The group working to see Lomita secede from the Los Angeles Unified School District and manage its own schools has submitted a petition to county officials with enough signatures to require the county to either reject or endorse the effort.
The Committee to Unify Lomita’s Schools recently delivered a petition with 3,099 signatures to Los Angeles County officials. At least 2,400 signatures were required as a first step toward gaining educational autonomy.
County officials have 20 days to verify the signatures and another 60 days to have a public hearing on the issue. After the hearing, the county has 120 days to determine whether it will advance Lomita’s effort to the State Department of Education.
“The community is very anxious,” said Cindy Grant, one of three chief organizers of the petition drive. “If we could have (our own) district tomorrow, we’d be delighted.”
The group’s main complaint is that Los Angeles Unified is too big and unwieldy to address the needs of Lomita, a community of 19,000.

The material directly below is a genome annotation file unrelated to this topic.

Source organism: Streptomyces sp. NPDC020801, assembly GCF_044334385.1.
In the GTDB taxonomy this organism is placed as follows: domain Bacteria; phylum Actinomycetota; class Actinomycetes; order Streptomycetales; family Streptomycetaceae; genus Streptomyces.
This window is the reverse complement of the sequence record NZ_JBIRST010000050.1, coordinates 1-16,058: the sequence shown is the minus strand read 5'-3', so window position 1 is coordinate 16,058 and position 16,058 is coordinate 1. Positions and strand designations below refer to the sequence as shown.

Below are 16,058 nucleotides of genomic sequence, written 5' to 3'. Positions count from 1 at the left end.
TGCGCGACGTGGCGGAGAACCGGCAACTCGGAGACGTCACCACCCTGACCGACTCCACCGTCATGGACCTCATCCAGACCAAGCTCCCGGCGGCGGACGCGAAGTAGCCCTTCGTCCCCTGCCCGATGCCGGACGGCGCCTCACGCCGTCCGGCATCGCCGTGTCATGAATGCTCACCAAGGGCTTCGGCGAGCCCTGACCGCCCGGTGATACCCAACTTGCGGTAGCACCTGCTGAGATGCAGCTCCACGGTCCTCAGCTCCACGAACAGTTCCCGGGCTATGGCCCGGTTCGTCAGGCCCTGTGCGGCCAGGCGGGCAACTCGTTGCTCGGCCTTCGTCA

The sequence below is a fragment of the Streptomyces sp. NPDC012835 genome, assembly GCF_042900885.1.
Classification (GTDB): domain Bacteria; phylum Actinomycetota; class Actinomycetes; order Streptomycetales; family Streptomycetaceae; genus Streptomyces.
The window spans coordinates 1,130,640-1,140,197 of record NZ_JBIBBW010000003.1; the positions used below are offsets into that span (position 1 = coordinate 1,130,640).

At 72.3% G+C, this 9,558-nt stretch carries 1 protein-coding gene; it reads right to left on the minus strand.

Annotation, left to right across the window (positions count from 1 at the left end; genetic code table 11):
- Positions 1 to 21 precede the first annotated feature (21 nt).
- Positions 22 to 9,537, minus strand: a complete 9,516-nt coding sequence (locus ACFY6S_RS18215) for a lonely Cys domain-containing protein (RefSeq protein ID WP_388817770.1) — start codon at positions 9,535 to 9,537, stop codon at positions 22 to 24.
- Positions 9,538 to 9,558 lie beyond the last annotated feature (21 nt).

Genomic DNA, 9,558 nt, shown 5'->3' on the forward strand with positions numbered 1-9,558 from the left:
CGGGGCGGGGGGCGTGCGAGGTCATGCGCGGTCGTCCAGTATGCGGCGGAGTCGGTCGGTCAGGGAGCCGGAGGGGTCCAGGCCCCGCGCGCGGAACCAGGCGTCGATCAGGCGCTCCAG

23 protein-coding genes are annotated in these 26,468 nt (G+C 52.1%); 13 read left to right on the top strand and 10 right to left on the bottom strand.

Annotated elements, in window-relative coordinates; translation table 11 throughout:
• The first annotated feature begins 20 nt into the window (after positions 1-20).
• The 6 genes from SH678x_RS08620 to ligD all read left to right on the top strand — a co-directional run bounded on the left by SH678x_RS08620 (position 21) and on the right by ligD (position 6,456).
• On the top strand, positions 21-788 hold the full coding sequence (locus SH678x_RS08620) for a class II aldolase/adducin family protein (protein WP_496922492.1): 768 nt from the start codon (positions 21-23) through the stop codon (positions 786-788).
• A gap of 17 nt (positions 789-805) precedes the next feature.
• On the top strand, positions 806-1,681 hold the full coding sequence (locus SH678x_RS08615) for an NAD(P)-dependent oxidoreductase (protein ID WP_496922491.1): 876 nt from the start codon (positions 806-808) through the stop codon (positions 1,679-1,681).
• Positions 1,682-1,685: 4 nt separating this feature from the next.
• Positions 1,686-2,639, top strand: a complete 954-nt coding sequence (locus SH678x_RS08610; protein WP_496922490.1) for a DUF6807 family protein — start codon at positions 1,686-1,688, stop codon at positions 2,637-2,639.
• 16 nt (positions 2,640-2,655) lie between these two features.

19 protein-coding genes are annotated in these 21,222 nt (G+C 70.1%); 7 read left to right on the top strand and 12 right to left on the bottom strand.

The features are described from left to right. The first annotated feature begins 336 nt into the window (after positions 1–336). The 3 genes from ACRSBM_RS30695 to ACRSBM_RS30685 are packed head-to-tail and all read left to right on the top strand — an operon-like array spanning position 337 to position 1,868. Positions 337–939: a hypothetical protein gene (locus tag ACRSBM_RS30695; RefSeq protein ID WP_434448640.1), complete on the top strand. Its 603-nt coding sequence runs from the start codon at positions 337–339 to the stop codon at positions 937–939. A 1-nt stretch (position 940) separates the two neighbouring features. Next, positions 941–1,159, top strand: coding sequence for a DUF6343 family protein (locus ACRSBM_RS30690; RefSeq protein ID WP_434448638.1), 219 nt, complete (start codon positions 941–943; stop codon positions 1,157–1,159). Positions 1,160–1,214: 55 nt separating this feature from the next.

The campaign marks the second time in eight years that Lomita has tried to secede from Los Angeles Unified. Its previous attempt reached the state level but died because state officials determined that by withdrawing its mostly white students, Lomita would undermine Los Angeles Unified’s desegregation efforts.
The racial makeup of Lomita, however, has changed in recent years from almost entirely white to 60% white and 40% minority.
If the effort is successful, Lomita would create a new school district of about 2,000 students. The district would include Eshelman Avenue Elementary and Lomita Elementary, a magnet school. Fleming Middle School would become a combined junior and senior high school.